That includes what the states are doing, as well as the federal government, and all those involved in a 25-year movement to improve schools through greater accountability.
But what has changed is the degree of transparency of data on student achievement – a key factor in driving education reform, he adds.
"The data transparency that we have in this country now on school performance is dramatically different than it was before these reforms began. It is not very common to see disaggregated, group-by-group data on the front pages of almost every newspaper in the country," he adds.
At a time when public opinion is shifting against the 2002 No Child Left Behind (NCLB) law, lawmakers favoring an ongoing strong federal role in local education face tough obstacles. The law uses federal funding to mandate annual testing. Schools that cannot demonstrate "adequate yearly progress" face penalties.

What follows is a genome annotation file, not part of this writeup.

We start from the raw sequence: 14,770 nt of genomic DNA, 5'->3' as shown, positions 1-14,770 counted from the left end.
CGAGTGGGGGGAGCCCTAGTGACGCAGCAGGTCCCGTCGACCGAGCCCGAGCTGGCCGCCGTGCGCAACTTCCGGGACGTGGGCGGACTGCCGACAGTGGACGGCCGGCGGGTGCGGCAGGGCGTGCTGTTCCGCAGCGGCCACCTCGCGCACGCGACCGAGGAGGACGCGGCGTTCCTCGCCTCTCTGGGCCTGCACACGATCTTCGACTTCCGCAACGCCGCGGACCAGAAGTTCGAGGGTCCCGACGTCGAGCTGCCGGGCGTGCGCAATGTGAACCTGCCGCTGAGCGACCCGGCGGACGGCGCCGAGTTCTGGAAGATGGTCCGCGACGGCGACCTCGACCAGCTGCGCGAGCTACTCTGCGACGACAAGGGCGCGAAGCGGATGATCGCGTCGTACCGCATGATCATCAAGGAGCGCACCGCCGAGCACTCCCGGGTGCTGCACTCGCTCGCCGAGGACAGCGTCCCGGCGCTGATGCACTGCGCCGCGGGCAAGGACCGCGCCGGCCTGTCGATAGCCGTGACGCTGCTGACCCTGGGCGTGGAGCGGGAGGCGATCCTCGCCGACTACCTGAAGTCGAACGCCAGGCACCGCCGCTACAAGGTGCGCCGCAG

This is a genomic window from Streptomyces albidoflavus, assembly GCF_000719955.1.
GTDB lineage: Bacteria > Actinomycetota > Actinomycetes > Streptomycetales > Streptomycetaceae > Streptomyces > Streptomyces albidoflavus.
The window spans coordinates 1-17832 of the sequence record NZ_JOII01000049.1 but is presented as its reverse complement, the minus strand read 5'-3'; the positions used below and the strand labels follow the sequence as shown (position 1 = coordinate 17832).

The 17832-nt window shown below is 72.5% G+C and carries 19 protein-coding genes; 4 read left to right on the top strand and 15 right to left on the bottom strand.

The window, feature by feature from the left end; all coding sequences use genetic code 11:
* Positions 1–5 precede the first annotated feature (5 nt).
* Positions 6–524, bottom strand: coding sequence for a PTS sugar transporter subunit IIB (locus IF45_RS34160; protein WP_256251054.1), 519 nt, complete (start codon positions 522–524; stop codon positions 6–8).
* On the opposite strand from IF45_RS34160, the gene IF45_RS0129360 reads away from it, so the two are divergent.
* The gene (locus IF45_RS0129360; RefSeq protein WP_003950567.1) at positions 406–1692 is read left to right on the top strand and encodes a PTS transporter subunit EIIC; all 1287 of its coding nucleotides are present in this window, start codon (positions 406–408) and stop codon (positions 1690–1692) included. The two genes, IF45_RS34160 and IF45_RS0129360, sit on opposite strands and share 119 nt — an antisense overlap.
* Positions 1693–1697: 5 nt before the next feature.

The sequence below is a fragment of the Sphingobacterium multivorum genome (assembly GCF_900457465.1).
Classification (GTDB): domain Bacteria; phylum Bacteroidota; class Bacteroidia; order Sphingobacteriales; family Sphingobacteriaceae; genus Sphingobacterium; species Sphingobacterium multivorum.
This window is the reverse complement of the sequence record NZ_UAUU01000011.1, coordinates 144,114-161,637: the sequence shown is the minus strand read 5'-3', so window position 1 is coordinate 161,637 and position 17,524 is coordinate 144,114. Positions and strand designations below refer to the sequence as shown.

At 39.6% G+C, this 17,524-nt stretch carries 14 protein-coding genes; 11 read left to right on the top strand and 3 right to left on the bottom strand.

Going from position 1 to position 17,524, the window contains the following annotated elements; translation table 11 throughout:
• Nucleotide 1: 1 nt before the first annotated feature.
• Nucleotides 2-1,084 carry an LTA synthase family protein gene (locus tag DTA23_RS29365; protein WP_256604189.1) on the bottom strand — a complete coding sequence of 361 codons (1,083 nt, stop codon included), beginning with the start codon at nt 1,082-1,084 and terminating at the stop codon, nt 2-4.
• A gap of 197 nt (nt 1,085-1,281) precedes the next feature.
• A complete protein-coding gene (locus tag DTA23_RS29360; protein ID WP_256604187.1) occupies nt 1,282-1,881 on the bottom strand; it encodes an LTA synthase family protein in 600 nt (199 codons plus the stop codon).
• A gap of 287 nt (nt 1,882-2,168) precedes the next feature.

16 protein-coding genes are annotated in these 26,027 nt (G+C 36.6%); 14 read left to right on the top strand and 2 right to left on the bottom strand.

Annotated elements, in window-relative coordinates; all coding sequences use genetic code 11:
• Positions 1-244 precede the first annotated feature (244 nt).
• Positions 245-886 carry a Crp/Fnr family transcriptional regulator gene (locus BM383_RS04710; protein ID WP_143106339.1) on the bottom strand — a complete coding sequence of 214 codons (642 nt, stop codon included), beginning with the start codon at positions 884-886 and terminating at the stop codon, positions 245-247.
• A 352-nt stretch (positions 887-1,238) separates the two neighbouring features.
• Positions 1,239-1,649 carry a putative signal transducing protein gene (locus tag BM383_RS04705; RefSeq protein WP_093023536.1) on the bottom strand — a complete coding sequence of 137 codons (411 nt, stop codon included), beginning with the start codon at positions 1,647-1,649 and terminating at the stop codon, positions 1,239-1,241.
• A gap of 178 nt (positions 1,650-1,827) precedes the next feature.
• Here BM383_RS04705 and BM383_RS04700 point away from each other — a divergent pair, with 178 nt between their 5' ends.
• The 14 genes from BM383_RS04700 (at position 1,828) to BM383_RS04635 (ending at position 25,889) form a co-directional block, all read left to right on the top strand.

Many Democrats worry that testing has gone too far and is putting too much pressure on teachers, who are among the most reliable party activists.
Many conservative Republicans say Washington doesn't belong in local schools and the law should be radically changed or phased out.
For the first time, most Americans now have an unfavorable view of the law, according to the 2007 PDK/Gallup Poll released this month. Nearly half of those surveyed say they would blame the law if large numbers of schools fail to meet the requirements, rather than blame the school.
"The basic political dynamic is this: Good news is not going to change the minds of those who oppose the law. This is not an empirical fight; it's an ideological fight. But bad news would have put some wind in the sails of the critics," says Andrew Rotherham, a former education adviser to President Clinton and codirector of Education Sector, an education policy think tank.